There is an excellent article in the October edition of Gardeners’ World magazine by Monty Don entitled “Sweet Smell of Success” If there is one thing both Anne and I agree on is that it takes a lot to beat the sheer enjoyment of growing sweet peas – we love them!
Monty reports on his unscientific test on when and where to plant them. For us though it will be the usual. Sowing seed in October and planting out when the weather improves in spring. Last year I actually kept mine in pots so I could position them near the kitchen window so I could enjoy their display throughout the summer. This year due to other projects we didn’t get around to growing any and from what I’ve heard and read from other gardeners it hasn’t been a great year for sweet pea.
I have taken some seed from my last attempt, which I intend to plant. But I am also going to try some others. In particular I am looking forward to trying one from where I work at Spalding Plant and Bulb company called Lathyrus Odoratus or better known as Sweet Pea “Old Time” it is known for being a vigorous climber and also has the advantage of a delightful scent which is something I find many modern ones lack.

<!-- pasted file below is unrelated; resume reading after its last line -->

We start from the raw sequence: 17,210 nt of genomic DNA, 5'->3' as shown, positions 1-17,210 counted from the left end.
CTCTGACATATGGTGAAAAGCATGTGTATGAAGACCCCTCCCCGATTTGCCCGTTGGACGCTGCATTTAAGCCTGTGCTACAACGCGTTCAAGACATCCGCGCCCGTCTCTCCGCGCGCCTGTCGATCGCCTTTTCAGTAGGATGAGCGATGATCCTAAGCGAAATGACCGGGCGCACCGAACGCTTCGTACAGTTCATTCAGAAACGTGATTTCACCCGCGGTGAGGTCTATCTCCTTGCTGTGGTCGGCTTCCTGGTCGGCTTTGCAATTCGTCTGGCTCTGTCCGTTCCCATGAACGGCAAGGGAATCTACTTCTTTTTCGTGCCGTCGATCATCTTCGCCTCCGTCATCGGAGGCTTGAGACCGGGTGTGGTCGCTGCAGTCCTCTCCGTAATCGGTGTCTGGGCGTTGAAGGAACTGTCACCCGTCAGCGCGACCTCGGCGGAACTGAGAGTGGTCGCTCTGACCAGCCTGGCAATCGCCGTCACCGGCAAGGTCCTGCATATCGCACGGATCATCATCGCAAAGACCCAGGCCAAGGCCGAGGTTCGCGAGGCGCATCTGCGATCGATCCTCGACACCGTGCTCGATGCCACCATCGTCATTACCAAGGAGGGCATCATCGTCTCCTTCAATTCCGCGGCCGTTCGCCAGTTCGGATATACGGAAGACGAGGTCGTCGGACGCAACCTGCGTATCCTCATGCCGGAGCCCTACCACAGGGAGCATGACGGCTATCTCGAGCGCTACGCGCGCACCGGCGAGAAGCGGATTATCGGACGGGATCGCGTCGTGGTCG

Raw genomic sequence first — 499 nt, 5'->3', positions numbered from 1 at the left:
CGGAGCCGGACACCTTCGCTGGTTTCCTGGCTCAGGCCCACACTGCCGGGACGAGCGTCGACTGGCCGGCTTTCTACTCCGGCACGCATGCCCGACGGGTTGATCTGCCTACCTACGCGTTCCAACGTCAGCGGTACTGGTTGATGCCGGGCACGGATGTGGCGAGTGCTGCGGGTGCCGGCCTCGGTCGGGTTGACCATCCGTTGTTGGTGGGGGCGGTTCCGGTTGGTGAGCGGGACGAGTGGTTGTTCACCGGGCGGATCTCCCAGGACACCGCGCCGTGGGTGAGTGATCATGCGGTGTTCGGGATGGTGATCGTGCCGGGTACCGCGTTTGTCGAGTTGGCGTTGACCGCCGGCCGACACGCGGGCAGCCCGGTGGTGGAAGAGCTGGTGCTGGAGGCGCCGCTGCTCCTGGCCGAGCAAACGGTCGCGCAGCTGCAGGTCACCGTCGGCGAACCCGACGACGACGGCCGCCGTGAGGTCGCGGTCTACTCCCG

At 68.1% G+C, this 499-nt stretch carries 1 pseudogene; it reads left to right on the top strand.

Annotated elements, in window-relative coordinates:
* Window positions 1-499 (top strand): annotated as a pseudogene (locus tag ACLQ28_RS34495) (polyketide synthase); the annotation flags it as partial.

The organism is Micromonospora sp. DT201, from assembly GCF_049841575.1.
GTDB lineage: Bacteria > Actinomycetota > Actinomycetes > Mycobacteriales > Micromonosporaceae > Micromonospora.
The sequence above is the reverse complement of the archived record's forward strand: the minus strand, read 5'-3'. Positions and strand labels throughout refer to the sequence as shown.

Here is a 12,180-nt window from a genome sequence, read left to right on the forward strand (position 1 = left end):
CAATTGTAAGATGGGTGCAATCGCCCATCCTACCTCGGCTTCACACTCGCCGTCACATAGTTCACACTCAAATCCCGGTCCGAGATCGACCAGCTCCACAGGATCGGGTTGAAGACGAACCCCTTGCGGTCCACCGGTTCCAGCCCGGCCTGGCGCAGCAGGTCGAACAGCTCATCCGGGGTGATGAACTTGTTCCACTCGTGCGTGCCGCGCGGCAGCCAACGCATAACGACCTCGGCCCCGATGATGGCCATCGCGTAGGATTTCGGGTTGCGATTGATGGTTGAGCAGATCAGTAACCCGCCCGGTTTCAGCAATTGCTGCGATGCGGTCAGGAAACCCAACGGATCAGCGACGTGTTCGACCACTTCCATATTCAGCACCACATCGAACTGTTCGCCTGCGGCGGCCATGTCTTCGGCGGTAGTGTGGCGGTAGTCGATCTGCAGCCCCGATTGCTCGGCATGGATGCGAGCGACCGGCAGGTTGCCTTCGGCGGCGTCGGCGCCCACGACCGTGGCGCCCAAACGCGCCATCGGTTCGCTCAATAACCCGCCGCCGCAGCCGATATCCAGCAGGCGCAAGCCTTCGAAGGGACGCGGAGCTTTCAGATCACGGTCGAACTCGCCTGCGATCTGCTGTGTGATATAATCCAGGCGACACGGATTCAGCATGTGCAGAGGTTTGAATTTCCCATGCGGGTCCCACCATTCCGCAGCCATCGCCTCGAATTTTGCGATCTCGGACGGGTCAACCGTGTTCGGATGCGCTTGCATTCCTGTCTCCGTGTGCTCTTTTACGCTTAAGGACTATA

A good tip I find is to soak the seeds overnight before planting a few in each pot with a decent compost. I will keep mine in the greenhouse but you can use a cold frame. Once the good weather comes I leave them out in the open during the day so they can acclimatise prior to planting.
I tend to use 3 bamboo canes in a wigwam style to allow them to grow up. However next time I’m planning to grow them up some trellis against the garden fence in a shadier part of the garden just to see how they get on.
I was interested to see Kris Collins in Amateur Gardening mentioned this week that he added a bag of horse manure before planting out this year. Well I guess it’s been a while since Anne and I have had a day out together…” Come on Anne, get your coat, spade and a very large bucket!
To be continued….